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Redesigning Zego's
mobile app experience

Zego is a rental property management platform and resident mobile app. This is a short story of how we combined and redesigned the mobile app experience for residents.


My Role:

Lead UX and UI designer



UX & UI Design


User Testing


Product Owner


The Team:

UX Designer

UX Researcher

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The Opportunity

After an acquisition we were supporting two different mobile apps that served the same purpose - allowing apartment residents to manage their interactions with their property. The two apps included everything from reserving amenities, engaging with their communities, and most importantly, paying their rent. Neither app was ready for scalability, and both apps suffered from poor navigation given the increasing features in the apps. We needed to merge the apps, which presented a great opportunity to create a single, more efficient, and scalable mobile app for our users. Moreover, we had to build in white labeling as a core feature for our paying customers (property managers), which meant every decision had to be made with that overriding capability.

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After comparing features between the two apps, I dug into the usage data. Years of feature additions created a confusing mix of features, and we lacked well organized data about which features users found most important. I was able to find and rank the existing features by organizing the application’s usage data and analytics.

We then knew which features should be prioritized. But we didn’t know where users would think to look for them within the app so I led a series of card sort tests to find answers directly from beta users. One test included asking users to sort the features into groups that made sense to them. Another test asked those users to prioritize the features from most to least important so we could compare their feedback to our internal rankings. This user feedback, coupled with our own internal data, allowed us to create an initial version of the new navigation flow.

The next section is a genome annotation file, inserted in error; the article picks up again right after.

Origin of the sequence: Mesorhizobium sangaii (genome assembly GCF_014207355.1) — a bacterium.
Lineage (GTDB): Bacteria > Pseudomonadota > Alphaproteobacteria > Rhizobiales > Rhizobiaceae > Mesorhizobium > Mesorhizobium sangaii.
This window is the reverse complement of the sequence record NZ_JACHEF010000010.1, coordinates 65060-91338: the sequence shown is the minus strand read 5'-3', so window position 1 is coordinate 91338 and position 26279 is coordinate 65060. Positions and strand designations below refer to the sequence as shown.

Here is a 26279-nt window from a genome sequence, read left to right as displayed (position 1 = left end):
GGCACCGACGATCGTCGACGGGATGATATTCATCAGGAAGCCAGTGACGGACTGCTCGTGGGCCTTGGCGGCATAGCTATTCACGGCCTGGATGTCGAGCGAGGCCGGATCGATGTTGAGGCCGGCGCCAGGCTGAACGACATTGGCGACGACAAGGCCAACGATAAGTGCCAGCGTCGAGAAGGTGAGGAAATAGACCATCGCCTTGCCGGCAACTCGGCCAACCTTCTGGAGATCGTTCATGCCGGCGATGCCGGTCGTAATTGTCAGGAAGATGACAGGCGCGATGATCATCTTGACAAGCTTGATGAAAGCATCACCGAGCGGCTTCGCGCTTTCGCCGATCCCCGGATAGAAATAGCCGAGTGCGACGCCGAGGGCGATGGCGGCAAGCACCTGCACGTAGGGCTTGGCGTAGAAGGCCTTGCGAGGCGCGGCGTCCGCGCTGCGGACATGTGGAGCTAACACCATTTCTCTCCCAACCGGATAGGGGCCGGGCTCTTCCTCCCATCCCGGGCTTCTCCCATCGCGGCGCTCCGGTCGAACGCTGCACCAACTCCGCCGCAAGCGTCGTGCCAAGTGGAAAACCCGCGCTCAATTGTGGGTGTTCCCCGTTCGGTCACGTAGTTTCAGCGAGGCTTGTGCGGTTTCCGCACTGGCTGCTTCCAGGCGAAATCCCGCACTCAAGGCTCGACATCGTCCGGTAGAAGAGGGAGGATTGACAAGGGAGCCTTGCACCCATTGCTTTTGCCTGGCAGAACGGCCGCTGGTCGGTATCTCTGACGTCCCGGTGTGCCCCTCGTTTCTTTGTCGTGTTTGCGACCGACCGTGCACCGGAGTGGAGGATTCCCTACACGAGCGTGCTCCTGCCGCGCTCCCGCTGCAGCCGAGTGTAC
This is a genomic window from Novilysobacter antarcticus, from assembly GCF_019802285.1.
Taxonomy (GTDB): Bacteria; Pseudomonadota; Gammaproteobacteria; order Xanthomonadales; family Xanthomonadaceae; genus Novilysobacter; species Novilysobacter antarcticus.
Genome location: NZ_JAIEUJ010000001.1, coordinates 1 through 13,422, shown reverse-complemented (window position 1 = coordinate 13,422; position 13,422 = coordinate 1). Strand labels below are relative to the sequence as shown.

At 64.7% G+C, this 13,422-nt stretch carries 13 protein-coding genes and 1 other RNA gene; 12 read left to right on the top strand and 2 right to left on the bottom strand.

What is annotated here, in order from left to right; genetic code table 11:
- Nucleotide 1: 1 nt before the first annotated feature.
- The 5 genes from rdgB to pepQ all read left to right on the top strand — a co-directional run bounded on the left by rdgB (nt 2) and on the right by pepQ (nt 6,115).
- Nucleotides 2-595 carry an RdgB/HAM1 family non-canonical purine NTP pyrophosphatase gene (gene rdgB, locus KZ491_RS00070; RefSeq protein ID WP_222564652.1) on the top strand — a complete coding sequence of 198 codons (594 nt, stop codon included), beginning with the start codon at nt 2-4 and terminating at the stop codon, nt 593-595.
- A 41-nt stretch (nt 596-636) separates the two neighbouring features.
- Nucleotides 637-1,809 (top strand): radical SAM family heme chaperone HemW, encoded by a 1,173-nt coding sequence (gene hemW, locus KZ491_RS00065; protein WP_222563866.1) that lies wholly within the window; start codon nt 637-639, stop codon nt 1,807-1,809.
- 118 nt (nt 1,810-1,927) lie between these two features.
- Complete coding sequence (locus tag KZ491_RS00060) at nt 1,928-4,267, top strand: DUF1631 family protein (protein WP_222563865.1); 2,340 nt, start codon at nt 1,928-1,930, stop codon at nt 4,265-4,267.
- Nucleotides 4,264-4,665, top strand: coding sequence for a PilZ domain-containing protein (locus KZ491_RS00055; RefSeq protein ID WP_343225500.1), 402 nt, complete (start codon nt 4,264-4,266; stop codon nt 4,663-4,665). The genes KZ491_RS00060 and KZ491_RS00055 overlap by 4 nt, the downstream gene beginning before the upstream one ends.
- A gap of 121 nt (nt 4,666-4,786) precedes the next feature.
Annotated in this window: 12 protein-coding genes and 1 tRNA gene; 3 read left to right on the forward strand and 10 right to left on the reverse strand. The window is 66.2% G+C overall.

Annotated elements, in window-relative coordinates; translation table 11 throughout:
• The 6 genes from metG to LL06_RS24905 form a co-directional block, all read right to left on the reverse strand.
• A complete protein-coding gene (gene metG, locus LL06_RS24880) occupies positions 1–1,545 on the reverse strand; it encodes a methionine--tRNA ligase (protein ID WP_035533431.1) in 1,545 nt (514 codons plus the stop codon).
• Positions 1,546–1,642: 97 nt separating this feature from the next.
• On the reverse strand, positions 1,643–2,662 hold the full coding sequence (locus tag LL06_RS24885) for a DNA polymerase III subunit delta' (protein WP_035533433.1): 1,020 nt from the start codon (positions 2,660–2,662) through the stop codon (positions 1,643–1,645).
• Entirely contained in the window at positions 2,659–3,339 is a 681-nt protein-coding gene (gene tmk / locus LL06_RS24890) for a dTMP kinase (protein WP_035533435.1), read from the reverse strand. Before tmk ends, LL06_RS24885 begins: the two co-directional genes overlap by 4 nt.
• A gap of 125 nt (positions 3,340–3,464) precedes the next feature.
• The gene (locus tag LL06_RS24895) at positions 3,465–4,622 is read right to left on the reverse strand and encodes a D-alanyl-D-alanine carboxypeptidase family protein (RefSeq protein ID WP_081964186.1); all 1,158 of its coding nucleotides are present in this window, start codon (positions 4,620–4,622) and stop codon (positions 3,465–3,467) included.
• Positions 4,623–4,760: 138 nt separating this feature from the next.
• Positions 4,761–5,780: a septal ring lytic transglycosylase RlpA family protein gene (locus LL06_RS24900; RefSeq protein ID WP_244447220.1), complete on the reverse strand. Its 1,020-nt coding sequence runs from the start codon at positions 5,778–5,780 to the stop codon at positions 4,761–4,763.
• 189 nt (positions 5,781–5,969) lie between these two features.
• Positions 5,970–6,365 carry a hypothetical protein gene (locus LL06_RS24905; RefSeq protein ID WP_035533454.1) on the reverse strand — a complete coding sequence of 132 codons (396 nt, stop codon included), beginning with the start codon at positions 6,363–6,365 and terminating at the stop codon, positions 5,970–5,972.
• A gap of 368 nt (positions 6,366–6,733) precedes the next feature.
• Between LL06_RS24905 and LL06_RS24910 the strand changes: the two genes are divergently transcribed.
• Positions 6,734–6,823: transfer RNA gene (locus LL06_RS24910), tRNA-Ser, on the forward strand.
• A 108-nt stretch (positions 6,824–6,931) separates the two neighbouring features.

Sketches & Initial Design

I sketched my initial designs while keeping in mind how property managers would be able to customize the colors used in their version of the app. We ensured the app remained easy to use, and more importantly, met accessibility standards. We created initial designs that would allow property managers to choose primary and secondary colors for their specific properties, without giving up too much control over how their residents would find features and use the app.

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After creating the initial low fidelity designs, we ran tree tests on the navigation and location of the features in the two current apps as a baseline and again in the newly designed app. The goal was to learn if the new app would allow users would be able to find features quicker and easier than before. The tests produced interesting results, which led us to relocate the entry point, and in some cases add multiple ways, to access certain features.


Final Design

As the leader on the project, I was immensely proud of the final design because I knew it would help millions of users enjoy their apartment homes. The final design combined both the the usability and experience efforts from UX and the feature highlight from product stakeholders.

  • Adding the quick access chips allows users to quickly find the features they are looking for, while encouraging them to explore new and useful features.

  • Creating the interactive "to-do" section makes the app sticky, resulting in higher resident usage.

  • Organizing the navigation into logical categories provides a natural home for the existing features and allows for the app to scale as new features are created.

  • The design aesthetic allows the UI to stand on its own while still appearing custom as property managers choose colors that are unique to their own brand.

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